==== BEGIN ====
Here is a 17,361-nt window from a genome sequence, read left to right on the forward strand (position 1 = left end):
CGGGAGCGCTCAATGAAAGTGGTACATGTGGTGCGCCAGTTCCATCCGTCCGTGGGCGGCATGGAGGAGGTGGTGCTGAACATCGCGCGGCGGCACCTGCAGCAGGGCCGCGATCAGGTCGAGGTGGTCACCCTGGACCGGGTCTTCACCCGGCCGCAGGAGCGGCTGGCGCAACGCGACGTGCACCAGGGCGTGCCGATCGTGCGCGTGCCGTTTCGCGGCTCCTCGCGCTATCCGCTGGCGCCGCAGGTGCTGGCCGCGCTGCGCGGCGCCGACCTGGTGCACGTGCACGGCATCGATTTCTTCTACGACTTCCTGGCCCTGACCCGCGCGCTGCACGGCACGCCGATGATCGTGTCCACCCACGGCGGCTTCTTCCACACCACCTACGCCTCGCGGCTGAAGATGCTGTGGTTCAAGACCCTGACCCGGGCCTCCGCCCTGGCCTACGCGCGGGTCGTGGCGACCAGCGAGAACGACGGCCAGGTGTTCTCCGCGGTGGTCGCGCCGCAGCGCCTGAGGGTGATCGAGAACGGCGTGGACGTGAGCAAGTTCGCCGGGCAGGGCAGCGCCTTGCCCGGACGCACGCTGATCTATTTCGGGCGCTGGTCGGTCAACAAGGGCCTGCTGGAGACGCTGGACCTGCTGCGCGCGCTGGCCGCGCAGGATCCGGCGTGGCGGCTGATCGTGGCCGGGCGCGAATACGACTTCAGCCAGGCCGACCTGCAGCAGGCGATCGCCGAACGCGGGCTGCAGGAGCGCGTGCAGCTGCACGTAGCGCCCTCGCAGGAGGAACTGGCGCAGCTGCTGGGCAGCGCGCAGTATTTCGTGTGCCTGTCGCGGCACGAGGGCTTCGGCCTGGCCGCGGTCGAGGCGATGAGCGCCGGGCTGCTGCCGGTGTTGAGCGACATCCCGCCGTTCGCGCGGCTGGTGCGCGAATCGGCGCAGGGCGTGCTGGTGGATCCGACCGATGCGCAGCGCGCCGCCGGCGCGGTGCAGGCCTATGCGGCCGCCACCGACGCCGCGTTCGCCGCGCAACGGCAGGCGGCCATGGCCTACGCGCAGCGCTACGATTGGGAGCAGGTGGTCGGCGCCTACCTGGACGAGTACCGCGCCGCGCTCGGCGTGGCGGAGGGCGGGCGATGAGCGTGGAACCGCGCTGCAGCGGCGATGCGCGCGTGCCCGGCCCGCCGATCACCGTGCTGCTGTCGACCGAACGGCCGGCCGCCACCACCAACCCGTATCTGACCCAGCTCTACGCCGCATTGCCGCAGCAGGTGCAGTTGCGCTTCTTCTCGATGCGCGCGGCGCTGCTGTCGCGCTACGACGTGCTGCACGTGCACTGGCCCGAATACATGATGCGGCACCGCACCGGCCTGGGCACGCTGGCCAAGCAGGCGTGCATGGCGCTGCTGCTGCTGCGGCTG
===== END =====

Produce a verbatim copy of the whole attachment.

Here is a 17,361-nt window from a genome sequence, read left to right on the forward strand (position 1 = left end):
CGGGAGCGCTCAATGAAAGTGGTACATGTGGTGCGCCAGTTCCATCCGTCCGTGGGCGGCATGGAGGAGGTGGTGCTGAACATCGCGCGGCGGCACCTGCAGCAGGGCCGCGATCAGGTCGAGGTGGTCACCCTGGACCGGGTCTTCACCCGGCCGCAGGAGCGGCTGGCGCAACGCGACGTGCACCAGGGCGTGCCGATCGTGCGCGTGCCGTTTCGCGGCTCCTCGCGCTATCCGCTGGCGCCGCAGGTGCTGGCCGCGCTGCGCGGCGCCGACCTGGTGCACGTGCACGGCATCGATTTCTTCTACGACTTCCTGGCCCTGACCCGCGCGCTGCACGGCACGCCGATGATCGTGTCCACCCACGGCGGCTTCTTCCACACCACCTACGCCTCGCGGCTGAAGATGCTGTGGTTCAAGACCCTGACCCGGGCCTCCGCCCTGGCCTACGCGCGGGTCGTGGCGACCAGCGAGAACGACGGCCAGGTGTTCTCCGCGGTGGTCGCGCCGCAGCGCCTGAGGGTGATCGAGAACGGCGTGGACGTGAGCAAGTTCGCCGGGCAGGGCAGCGCCTTGCCCGGACGCACGCTGATCTATTTCGGGCGCTGGTCGGTCAACAAGGGCCTGCTGGAGACGCTGGACCTGCTGCGCGCGCTGGCCGCGCAGGATCCGGCGTGGCGGCTGATCGTGGCCGGGCGCGAATACGACTTCAGCCAGGCCGACCTGCAGCAGGCGATCGCCGAACGCGGGCTGCAGGAGCGCGTGCAGCTGCACGTAGCGCCCTCGCAGGAGGAACTGGCGCAGCTGCTGGGCAGCGCGCAGTATTTCGTGTGCCTGTCGCGGCACGAGGGCTTCGGCCTGGCCGCGGTCGAGGCGATGAGCGCCGGGCTGCTGCCGGTGTTGAGCGACATCCCGCCGTTCGCGCGGCTGGTGCGCGAATCGGCGCAGGGCGTGCTGGTGGATCCGACCGATGCGCAGCGCGCCGCCGGCGCGGTGCAGGCCTATGCGGCCGCCACCGACGCCGCGTTCGCCGCGCAACGGCAGGCGGCCATGGCCTACGCGCAGCGCTACGATTGGGAGCAGGTGGTCGGCGCCTACCTGGACGAGTACCGCGCCGCGCTCGGCGTGGCGGAGGGCGGGCGATGAGCGTGGAACCGCGCTGCAGCGGCGATGCGCGCGTGCCCGGCCCGCCGATCACCGTGCTGCTGTCGACCGAACGGCCGGCCGCCACCACCAACCCGTATCTGACCCAGCTCTACGCCGCATTGCCGCAGCAGGTGCAGTTGCGCTTCTTCTCGATGCGCGCGGCGCTGCTGTCGCGCTACGACGTGCTGCACGTGCACTGGCCCGAATACATGATGCGGCACCGCACCGGCCTGGGCACGCTGGCCAAGCAGGCGTGCATGGCGCTGCTGCTGCTGCGGCTG